Dr. LeeAnn Kahlor wins annual Teaching Excellence Award

This year, Dr. LeeAnn Kahlor was awarded with the Moody College of Communication Teaching Excellence Award. She was chosen by a committee of past winners and will be presented the award at the graduation ceremony in December. According to last year’s winner, Brad Love, the recipient is chosen after a multi-step process, which includes faculty nominating their top choices, the top picks being evaluated by past winners, and then the dean of the college makes the final decision.

“We have really good professors in this college so when other professors who have won awards in the past come together and say you’re doing work that’s worth being honored, you feel really good,” said Dr. Kahlor regarding why she deems this an important award.

leeann kahlor

Dr. Love and other faculty members admire Kahlor’s positive attitude in and outside of the classroom. Her intelligence is accompanied with a unique spirit and enthusiasm that makes students and professors excited to be at UT.

“Her level of engagement with students and commitment to building them as people, scholars, and members of society is really special,” said Dr. Love. “The rest of us try to do that, but she pulls it off to a unique caliber. LeeAnn is living out so much of what we want to be as faculty.”

Dr. Kahlor has run an undergraduate research club for students who are interested in diving into the lessons she teaches everyday more in depth. One year, the students studied binge drinking and whether it has any significant relationship with the pressure of being at a top-ranked university.

“We designed a survey, we executed it several months later and the students were actually able to find a significant relationship between academic stress and binge drinking,” said Kahlor. “The students were able to present it to the American College of Public Health Association’s annual meeting alongside faculty members. They also presented also during UT Research Week. They were academic researchers. It was really cool.”

When asked what the most rewarding aspect of teaching UT students is, Kahlor said that her students are full of surprises.

“I often like to bring up topics that will make students think and challenge their comfort zone.  And what I love about UT students is that they are always willing to go there,” said Kahlor.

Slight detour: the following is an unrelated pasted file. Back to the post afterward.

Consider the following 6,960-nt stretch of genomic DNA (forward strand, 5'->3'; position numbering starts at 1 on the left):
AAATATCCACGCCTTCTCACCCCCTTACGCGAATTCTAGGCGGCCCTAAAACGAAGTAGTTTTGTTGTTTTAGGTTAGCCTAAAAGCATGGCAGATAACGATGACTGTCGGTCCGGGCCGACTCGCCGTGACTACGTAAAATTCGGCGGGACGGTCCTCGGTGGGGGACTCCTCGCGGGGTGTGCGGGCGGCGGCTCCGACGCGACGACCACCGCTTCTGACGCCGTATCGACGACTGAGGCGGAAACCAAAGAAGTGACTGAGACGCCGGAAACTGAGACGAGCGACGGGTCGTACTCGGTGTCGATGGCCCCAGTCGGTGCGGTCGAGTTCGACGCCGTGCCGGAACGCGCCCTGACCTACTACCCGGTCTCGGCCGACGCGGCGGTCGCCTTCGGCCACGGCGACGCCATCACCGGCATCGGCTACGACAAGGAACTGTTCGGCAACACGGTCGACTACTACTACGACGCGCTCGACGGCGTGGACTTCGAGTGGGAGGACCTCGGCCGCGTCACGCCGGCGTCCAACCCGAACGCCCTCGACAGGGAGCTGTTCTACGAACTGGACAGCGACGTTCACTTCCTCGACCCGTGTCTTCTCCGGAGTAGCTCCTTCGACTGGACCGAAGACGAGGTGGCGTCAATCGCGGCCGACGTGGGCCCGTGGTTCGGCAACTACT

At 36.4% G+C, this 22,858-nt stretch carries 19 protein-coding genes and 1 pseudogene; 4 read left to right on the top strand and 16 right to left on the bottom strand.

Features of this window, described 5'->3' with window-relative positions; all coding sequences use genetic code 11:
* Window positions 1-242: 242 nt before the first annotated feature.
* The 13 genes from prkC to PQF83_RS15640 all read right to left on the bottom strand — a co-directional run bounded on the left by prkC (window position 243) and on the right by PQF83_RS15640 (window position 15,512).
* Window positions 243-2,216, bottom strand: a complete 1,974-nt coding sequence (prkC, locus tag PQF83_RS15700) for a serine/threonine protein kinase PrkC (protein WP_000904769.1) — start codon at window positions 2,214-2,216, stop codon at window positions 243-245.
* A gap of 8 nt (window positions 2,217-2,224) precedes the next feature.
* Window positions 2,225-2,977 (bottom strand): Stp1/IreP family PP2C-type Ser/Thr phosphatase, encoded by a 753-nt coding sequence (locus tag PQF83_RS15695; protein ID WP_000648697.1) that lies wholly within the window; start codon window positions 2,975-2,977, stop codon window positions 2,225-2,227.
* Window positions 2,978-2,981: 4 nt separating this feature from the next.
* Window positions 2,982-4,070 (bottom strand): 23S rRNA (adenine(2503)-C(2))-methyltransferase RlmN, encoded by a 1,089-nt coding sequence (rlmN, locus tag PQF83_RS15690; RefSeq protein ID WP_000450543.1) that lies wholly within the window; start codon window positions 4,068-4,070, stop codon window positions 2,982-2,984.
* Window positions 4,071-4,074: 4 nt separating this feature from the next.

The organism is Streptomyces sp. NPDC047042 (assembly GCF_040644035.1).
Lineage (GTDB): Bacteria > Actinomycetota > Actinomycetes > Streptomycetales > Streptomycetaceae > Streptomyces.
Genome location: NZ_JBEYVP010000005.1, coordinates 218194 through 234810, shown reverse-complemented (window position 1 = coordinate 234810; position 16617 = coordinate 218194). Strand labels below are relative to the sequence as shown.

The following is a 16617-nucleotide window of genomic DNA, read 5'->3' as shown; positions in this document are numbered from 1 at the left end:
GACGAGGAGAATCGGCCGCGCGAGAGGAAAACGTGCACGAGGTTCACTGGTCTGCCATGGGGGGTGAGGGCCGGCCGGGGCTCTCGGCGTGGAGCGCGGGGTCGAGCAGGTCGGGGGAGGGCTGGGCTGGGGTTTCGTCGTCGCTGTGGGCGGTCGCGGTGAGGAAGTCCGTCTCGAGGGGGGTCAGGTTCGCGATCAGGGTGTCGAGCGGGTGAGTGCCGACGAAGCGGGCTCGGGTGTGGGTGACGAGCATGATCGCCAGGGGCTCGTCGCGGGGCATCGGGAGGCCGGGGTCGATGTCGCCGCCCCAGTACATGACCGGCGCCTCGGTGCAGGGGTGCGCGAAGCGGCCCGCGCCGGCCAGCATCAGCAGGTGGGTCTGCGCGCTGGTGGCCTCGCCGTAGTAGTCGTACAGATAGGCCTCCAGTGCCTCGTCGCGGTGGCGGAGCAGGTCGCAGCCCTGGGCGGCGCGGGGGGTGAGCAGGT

Kahlor spoke about a student that really reminded her why she is teaching the material she is. After showing a Frontline video called “Poor Kids” about the experiences of children in the U.S. that grow up in poverty, she was approached by a student. He showed upmost gratitude for showing college students something they needed to see. He told a personal story about how some of his family in Mexico are living in the level of poverty shown in the video and that UT students need to know it is a reality. Dr. Kahlor was quickly reminded how important her role is as a professor at UT.

If a student has ever taken any of Dr. Kahlor’s classes, they can attest to how engaging and comical she can be. She shared how this uniqueness is necessary for all teachers.

“The best advice that I could give to other professors or teachers or instructors is to learn what makes you unique because what makes you unique is what’s going to make you interesting to your students,” said Kahlor. “They will appreciate your quirkiness.”

Kahlor answered some more creative questions. When asked what her “hashtag” was, she told a sweet story about her 10-year-old daughter, Gigi, who runs around their house saying “#GigiSwag.”

“She didn’t even know she was giving us this golden nugget of Gigi-isms!” said Kahlor.

Lastly, Dr. Kahlor mentioned that the words she lives by are “I want to be remembered for doing good,” and she clearly embodies those words through the work she does each day with her students.  

Megan Ortwein